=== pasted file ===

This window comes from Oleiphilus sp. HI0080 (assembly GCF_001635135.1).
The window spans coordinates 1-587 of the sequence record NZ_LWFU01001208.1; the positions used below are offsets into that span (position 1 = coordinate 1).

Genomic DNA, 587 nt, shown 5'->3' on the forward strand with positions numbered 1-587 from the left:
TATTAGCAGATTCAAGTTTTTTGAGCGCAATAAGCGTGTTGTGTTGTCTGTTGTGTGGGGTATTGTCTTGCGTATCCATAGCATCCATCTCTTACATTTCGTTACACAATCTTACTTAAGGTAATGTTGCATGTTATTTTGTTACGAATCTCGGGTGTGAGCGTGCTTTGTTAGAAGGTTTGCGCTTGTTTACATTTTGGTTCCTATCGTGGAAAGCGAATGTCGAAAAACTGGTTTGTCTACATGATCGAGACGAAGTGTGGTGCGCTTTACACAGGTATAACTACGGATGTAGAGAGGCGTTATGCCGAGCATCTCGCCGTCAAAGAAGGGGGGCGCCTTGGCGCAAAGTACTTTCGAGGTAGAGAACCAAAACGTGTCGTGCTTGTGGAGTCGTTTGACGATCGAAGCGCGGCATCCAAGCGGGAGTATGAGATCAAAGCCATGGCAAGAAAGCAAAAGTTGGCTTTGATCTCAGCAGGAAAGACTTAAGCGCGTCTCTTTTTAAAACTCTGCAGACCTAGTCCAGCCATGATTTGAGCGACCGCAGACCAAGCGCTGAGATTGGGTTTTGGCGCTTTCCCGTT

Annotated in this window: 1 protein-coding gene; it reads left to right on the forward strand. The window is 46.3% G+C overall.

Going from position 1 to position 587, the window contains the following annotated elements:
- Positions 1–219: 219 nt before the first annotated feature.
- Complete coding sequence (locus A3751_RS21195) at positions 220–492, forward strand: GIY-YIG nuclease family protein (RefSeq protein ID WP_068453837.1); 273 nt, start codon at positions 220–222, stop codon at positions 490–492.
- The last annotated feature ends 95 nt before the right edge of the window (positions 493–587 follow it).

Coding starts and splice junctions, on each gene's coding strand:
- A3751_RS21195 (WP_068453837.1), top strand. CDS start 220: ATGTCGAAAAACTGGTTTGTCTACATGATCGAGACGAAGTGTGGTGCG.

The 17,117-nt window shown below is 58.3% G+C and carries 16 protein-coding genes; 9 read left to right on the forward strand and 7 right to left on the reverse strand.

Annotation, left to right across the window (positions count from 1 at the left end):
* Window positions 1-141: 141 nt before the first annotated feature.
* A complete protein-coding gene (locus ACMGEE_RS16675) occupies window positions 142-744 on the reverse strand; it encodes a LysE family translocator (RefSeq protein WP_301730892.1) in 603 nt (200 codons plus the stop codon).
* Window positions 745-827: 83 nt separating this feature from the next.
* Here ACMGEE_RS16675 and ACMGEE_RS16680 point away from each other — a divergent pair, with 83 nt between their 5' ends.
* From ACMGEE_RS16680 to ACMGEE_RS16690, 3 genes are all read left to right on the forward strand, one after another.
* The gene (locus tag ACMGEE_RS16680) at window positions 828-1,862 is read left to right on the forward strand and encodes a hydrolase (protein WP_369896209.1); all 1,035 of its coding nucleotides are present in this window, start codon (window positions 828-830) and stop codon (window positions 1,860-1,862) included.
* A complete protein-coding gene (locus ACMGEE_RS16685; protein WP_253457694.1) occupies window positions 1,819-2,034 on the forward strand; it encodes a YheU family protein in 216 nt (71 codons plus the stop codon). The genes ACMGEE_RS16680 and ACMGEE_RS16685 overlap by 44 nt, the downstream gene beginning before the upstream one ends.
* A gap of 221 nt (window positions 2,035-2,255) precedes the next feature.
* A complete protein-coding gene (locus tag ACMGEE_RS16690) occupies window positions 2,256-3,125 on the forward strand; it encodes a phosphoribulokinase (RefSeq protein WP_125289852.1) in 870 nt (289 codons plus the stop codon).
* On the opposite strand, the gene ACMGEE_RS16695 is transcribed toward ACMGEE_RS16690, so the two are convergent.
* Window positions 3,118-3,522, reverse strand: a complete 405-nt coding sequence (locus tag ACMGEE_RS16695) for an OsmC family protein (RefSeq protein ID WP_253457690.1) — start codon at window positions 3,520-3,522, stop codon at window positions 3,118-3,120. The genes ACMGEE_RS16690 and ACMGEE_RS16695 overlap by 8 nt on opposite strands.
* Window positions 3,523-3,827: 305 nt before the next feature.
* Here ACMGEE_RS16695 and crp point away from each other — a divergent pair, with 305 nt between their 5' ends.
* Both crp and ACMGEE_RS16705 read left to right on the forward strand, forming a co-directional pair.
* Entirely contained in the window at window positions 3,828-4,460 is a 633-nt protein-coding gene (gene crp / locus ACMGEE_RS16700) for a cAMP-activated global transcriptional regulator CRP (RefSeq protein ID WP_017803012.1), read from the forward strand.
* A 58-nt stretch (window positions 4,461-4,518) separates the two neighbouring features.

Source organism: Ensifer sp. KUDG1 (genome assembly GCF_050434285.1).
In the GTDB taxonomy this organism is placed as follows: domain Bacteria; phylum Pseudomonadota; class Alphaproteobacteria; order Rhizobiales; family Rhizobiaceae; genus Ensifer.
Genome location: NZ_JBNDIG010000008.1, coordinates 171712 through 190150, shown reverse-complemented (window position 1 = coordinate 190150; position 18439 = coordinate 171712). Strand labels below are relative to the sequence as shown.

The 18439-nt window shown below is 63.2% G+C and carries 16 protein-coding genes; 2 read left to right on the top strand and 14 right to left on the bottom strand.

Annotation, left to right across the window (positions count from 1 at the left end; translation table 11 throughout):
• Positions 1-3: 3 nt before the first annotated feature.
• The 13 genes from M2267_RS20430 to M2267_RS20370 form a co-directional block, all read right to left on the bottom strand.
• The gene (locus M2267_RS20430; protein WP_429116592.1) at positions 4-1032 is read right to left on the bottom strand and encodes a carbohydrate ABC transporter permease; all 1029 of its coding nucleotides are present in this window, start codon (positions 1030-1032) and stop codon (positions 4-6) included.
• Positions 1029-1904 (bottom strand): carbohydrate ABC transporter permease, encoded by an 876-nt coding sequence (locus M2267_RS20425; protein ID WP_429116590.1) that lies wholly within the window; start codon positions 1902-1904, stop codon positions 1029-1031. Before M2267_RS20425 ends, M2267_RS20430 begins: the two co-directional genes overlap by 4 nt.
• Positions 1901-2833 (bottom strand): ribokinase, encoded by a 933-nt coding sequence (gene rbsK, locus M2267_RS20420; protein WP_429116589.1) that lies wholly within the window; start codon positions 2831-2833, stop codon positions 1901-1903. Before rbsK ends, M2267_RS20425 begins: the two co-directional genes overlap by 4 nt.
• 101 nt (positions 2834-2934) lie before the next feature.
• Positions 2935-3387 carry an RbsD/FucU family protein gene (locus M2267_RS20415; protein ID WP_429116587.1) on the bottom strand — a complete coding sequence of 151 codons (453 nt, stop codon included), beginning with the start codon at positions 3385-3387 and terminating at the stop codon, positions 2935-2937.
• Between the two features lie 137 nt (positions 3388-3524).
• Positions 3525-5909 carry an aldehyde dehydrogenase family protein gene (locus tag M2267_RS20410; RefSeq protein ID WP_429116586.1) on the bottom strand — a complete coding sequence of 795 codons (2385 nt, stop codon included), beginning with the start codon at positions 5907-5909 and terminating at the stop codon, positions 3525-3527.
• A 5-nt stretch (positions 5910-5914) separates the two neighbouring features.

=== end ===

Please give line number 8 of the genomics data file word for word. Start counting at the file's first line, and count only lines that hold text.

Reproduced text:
- Complete coding sequence (locus A3751_RS21195) at positions 220–492, forward strand: GIY-YIG nuclease family protein (RefSeq protein ID WP_068453837.1); 273 nt, start codon at positions 220–222, stop codon at positions 490–492.